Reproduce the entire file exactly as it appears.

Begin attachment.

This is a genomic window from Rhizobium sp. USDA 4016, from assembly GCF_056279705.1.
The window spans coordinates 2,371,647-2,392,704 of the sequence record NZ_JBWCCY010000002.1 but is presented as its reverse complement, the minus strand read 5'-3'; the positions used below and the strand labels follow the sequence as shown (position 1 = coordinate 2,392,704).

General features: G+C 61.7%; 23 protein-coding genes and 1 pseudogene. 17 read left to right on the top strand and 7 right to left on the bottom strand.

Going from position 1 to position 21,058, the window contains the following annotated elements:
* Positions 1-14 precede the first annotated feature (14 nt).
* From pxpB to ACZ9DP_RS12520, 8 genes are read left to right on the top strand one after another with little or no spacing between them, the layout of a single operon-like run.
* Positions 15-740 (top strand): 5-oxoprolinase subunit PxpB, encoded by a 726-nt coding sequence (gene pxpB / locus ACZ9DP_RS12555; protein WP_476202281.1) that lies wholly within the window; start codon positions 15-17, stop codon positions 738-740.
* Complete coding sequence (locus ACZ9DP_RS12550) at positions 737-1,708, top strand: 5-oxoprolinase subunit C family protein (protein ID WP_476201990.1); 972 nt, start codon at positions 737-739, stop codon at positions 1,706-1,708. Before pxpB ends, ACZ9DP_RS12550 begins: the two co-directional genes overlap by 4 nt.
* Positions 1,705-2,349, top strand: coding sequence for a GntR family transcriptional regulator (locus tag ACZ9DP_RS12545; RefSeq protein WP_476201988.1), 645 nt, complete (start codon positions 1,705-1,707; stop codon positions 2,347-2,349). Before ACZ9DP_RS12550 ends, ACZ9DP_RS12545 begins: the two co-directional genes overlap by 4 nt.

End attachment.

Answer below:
This is a genomic window from Rhizobium sp. USDA 4016, from assembly GCF_056279705.1.
The window spans coordinates 2,371,647-2,392,704 of the sequence record NZ_JBWCCY010000002.1 but is presented as its reverse complement, the minus strand read 5'-3'; the positions used below and the strand labels follow the sequence as shown (position 1 = coordinate 2,392,704).

General features: G+C 61.7%; 23 protein-coding genes and 1 pseudogene. 17 read left to right on the top strand and 7 right to left on the bottom strand.

Going from position 1 to position 21,058, the window contains the following annotated elements:
* Positions 1-14 precede the first annotated feature (14 nt).
* From pxpB to ACZ9DP_RS12520, 8 genes are read left to right on the top strand one after another with little or no spacing between them, the layout of a single operon-like run.
* Positions 15-740 (top strand): 5-oxoprolinase subunit PxpB, encoded by a 726-nt coding sequence (gene pxpB / locus ACZ9DP_RS12555; protein WP_476202281.1) that lies wholly within the window; start codon positions 15-17, stop codon positions 738-740.
* Complete coding sequence (locus ACZ9DP_RS12550) at positions 737-1,708, top strand: 5-oxoprolinase subunit C family protein (protein ID WP_476201990.1); 972 nt, start codon at positions 737-739, stop codon at positions 1,706-1,708. Before pxpB ends, ACZ9DP_RS12550 begins: the two co-directional genes overlap by 4 nt.
* Positions 1,705-2,349, top strand: coding sequence for a GntR family transcriptional regulator (locus tag ACZ9DP_RS12545; RefSeq protein WP_476201988.1), 645 nt, complete (start codon positions 1,705-1,707; stop codon positions 2,347-2,349). Before ACZ9DP_RS12550 ends, ACZ9DP_RS12545 begins: the two co-directional genes overlap by 4 nt.